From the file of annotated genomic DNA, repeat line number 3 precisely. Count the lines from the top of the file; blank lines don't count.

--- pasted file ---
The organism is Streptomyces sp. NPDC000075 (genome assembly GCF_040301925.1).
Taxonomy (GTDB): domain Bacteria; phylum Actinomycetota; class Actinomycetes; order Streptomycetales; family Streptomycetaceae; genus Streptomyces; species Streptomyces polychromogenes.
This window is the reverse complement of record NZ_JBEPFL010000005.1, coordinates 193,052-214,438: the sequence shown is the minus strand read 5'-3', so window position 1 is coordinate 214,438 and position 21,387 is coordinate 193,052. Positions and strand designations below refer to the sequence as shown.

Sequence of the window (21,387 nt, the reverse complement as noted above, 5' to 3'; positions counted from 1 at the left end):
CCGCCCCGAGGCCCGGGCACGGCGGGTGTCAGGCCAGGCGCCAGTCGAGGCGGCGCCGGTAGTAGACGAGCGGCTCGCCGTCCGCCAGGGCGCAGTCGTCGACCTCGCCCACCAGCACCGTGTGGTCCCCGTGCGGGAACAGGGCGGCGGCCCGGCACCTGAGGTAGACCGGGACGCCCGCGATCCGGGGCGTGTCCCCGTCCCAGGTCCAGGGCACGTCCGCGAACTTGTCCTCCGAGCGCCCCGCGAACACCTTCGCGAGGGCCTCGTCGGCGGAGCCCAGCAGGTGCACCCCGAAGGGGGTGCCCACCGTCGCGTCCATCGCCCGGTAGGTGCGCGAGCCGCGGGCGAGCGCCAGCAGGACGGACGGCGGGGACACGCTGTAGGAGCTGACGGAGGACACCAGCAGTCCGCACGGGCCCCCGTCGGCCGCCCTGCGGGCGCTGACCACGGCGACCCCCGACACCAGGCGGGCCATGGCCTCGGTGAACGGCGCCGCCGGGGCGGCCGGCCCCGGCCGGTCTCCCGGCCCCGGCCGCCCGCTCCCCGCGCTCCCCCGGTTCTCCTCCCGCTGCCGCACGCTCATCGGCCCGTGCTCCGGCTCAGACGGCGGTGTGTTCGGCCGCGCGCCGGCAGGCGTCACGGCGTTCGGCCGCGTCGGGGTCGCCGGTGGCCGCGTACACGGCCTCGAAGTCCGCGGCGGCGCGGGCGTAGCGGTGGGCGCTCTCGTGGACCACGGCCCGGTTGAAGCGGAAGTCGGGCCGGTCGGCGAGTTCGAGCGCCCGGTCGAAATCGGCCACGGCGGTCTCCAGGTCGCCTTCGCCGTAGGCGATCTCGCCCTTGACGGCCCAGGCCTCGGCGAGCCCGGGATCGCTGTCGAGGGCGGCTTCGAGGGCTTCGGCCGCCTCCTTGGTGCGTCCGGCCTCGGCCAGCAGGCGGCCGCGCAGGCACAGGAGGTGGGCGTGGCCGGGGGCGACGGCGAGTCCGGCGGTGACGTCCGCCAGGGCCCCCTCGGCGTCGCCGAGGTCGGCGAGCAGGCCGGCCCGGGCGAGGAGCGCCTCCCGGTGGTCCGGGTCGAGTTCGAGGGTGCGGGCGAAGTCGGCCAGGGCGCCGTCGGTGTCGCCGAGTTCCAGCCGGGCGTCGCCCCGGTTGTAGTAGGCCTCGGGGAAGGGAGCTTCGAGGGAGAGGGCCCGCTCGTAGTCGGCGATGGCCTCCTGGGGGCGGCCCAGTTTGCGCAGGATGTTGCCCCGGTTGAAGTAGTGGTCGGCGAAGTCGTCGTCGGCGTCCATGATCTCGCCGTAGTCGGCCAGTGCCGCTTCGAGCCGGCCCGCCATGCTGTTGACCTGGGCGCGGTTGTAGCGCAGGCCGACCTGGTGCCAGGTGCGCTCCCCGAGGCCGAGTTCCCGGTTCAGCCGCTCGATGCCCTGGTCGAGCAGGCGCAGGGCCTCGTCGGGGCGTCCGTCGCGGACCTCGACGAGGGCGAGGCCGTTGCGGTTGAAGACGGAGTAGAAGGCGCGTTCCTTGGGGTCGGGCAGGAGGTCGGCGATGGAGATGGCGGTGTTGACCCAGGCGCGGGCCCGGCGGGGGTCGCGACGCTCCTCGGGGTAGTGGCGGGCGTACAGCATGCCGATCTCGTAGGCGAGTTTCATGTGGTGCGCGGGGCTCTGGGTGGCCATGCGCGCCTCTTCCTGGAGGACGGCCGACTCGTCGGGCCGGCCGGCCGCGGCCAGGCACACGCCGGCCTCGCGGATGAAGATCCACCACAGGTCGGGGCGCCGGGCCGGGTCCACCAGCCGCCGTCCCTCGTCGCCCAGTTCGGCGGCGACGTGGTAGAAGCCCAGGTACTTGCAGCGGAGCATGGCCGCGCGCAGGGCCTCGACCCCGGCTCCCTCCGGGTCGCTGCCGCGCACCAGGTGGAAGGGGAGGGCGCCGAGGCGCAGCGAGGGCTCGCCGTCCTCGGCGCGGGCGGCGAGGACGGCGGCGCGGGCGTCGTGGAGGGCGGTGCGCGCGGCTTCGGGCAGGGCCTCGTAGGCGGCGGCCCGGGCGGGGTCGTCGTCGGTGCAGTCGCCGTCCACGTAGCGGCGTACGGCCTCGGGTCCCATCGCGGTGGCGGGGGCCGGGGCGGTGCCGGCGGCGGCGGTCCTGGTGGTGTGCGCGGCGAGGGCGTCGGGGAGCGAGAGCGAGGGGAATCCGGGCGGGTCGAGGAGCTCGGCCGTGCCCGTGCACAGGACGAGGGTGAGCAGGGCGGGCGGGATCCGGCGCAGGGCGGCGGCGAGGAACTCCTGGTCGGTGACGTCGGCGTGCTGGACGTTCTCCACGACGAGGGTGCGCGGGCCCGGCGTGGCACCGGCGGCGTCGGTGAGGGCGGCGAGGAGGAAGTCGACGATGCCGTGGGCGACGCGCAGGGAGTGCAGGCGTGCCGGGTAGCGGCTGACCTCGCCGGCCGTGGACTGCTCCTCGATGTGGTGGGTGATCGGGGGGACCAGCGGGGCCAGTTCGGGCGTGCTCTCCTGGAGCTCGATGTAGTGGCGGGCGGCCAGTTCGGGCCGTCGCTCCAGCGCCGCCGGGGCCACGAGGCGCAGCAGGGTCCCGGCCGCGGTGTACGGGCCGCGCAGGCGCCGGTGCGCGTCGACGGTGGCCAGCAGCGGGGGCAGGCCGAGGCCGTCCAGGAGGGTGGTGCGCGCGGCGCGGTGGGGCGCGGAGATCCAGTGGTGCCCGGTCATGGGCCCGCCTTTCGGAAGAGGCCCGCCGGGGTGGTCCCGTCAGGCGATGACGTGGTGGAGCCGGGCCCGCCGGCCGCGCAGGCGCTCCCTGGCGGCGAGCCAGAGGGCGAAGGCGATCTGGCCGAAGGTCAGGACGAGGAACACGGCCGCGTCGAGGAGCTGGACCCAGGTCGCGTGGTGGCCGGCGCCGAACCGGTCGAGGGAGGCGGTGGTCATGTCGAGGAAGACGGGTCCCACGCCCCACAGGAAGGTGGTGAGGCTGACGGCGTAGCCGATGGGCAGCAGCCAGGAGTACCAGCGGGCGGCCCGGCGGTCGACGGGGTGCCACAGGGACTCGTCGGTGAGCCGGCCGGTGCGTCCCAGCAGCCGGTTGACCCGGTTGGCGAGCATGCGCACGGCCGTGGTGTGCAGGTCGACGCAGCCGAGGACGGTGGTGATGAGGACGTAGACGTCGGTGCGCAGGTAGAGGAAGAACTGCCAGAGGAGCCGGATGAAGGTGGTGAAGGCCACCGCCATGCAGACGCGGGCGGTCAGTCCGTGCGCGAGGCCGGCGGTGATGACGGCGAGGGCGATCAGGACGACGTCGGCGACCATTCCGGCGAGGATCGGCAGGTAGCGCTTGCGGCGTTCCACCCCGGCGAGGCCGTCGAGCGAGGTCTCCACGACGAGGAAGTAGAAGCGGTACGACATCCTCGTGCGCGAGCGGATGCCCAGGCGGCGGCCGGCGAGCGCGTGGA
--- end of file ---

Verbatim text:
This window is the reverse complement of record NZ_JBEPFL010000005.1, coordinates 193,052-214,438: the sequence shown is the minus strand read 5'-3', so window position 1 is coordinate 214,438 and position 21,387 is coordinate 193,052. Positions and strand designations below refer to the sequence as shown.